Polarity in embryogenesis

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An oocyte with poles depicted

In developmental biology, an embryo is divided into two hemispheres: the animal pole and the vegetal pole within a blastula.

The animal pole consists of small cells that divide rapidly, in contrast with the vegetal pole below it. The animal pole draws its name from its liveliness relative to the slowly developing vegetal pole. In some cases, the animal pole is thought to differentiate into the later embryo itself, forming the three primary germ layers and participating in gastrulation. Sperm enters the egg at the animal pole.[1]

The vegetal pole contains large yolky cells that divide very slowly, in contrast with the animal pole above it. The vegetal pole draws its name from its inactivity relative to the lively animal pole. In some cases, the vegetal pole is thought to differentiate into the extraembryonic membranes that protect and nourish the developing embryo, such as the placenta in mammals and the chorion in birds.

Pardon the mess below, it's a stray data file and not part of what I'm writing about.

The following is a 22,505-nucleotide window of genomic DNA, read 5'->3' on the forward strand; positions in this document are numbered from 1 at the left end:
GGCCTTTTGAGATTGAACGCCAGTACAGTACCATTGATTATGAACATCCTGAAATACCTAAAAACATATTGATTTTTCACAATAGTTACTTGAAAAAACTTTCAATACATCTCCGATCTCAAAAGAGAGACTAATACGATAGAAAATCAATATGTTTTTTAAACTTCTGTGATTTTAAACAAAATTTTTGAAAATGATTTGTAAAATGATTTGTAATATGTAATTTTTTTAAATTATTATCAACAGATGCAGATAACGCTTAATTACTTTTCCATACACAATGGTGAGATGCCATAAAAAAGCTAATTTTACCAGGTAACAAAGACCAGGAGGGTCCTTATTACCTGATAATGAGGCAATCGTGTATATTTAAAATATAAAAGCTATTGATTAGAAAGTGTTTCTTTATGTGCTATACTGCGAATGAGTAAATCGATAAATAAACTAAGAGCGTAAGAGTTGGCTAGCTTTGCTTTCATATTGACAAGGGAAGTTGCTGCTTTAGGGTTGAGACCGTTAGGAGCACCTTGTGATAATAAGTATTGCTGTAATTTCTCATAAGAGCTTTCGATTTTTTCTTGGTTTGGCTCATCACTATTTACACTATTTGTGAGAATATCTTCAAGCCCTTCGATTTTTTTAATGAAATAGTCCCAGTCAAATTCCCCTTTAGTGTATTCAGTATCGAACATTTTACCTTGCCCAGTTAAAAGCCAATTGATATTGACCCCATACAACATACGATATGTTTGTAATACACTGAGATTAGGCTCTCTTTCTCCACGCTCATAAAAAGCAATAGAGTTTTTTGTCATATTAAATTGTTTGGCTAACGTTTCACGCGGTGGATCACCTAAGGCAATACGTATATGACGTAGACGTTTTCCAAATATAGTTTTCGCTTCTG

In the frog Xenopus laevis, a pigment pattern provides the oocyte with features of a radially symmetrical body with a distinct polarity. The animal hemisphere is dark brown, and the vegetal hemisphere is only weakly pigmented. The axis of symmetry passes through on one side the animal pole, and on the other side the vegetal pole. The two hemispheres are separated by an unpigmented equatorial belt. Polarity has a major influence on the mergence of the embryonic structures. In fact, the axis polarity serves as one coordinate of geometrical system in which early embryogenesis is organised.[2]


  1. ^ Text-book of Embryology, Volume 1
  2. ^ P. Hausen, M. Riebesell: The Early Embryonic Development of Xenopus Laevis - An Atlas of the Histology ISBN 3-921ö15-ö4-9

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